New Android Vulnerability Lets Apps Record Video Without Permission
A new bug discovered in the Android Camera app affecting millions of devices lets third-party apps record video, take pictures, and even extract GPS data from media to get a device’s location without requiring the user’s permission (via Bleeping Computer).
The vulnerability has been disclosed by researchers from Checkmarx in a coordinated disclosure with Google and Samsung. Called CVE-2019-2234, the bug affects the Google Camera and Samsung Camera apps if they have not been updated since before July 2019.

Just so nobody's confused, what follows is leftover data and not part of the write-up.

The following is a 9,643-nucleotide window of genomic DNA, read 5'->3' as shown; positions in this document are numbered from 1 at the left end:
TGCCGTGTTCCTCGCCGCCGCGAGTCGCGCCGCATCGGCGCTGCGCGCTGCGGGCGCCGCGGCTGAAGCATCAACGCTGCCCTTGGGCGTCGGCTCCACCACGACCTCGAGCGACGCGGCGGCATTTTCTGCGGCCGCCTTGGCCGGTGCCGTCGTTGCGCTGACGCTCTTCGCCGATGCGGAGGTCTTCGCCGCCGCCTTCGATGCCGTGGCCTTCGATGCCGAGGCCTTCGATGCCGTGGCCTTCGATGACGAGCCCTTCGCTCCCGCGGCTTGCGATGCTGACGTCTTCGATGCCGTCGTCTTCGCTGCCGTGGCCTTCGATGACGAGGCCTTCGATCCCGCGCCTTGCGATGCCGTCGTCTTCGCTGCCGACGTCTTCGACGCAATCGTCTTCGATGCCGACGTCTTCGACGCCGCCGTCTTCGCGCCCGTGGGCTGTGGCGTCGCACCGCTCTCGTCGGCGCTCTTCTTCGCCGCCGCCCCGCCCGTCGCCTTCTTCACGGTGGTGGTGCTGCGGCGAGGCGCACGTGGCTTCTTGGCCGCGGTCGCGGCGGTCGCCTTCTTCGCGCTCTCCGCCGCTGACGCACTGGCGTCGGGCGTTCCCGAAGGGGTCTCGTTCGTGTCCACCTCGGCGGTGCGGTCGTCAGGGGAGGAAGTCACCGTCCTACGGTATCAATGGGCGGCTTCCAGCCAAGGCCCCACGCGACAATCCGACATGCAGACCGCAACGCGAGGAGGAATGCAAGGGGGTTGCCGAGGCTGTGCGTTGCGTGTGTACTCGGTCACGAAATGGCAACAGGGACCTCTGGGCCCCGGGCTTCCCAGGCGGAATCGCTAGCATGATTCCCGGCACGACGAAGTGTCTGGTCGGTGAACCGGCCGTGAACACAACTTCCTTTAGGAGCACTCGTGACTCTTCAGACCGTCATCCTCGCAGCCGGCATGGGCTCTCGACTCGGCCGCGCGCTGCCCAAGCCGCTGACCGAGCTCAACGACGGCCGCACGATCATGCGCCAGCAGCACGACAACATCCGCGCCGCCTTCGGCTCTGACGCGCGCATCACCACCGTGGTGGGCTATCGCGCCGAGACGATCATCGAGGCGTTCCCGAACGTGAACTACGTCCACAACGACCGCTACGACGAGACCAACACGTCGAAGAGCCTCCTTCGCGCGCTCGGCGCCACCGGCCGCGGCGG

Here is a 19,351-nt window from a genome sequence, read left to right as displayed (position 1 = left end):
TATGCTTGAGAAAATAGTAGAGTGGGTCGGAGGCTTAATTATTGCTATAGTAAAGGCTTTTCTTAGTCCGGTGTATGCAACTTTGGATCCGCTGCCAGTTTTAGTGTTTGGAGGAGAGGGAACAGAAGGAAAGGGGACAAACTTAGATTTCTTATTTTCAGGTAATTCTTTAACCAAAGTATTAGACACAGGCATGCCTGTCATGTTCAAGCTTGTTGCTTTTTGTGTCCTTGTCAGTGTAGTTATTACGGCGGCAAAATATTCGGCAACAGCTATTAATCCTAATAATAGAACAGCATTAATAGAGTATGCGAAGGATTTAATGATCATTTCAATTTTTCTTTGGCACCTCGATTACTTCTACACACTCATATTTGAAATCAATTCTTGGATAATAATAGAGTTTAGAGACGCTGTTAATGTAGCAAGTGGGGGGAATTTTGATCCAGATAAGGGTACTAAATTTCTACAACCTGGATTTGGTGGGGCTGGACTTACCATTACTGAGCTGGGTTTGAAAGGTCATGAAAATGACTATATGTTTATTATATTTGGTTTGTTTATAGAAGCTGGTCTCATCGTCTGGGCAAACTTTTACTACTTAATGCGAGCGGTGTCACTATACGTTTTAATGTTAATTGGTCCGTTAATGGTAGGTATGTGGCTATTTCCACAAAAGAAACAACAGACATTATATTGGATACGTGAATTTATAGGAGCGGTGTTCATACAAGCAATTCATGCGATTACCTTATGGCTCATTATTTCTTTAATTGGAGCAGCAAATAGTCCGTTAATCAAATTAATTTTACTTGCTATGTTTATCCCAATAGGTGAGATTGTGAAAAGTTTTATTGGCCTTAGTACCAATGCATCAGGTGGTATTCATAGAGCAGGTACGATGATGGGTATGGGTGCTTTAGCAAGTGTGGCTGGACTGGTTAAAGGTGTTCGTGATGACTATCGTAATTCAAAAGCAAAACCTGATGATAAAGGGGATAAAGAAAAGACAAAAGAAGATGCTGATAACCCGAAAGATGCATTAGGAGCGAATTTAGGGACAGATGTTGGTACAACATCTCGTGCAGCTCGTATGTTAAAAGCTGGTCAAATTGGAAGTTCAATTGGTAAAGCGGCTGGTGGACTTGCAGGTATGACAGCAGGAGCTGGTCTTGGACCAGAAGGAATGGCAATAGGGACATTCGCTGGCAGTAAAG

The researchers found that apps that have the ‘Storage’ permission to access the device’s entire SD card and the media stored on it also gives an app the ability to use the Camera app’s exposed intents to take pictures and record video.
“A malicious app running on an Android smartphone that can read the SD card, not only has access to past photos and videos, but with this new attack methodology, can be directed to initiate (take) new photos and videos at will. And it doesn’t stop there. Since GPS metadata is usually embedded into the photos, the attacker can take advantage of this fact to also locate the user by taking a photo or video and parsing the proper EXIF data. “
Google says the vulnerability in the Camera app was fixed in July 2019 via a Google Play Store update and a patch was issued to other vendors.
Below is a proof-of-concept video showing a weather app quietly sending a picture, video, and phone call recordings back to a remote server.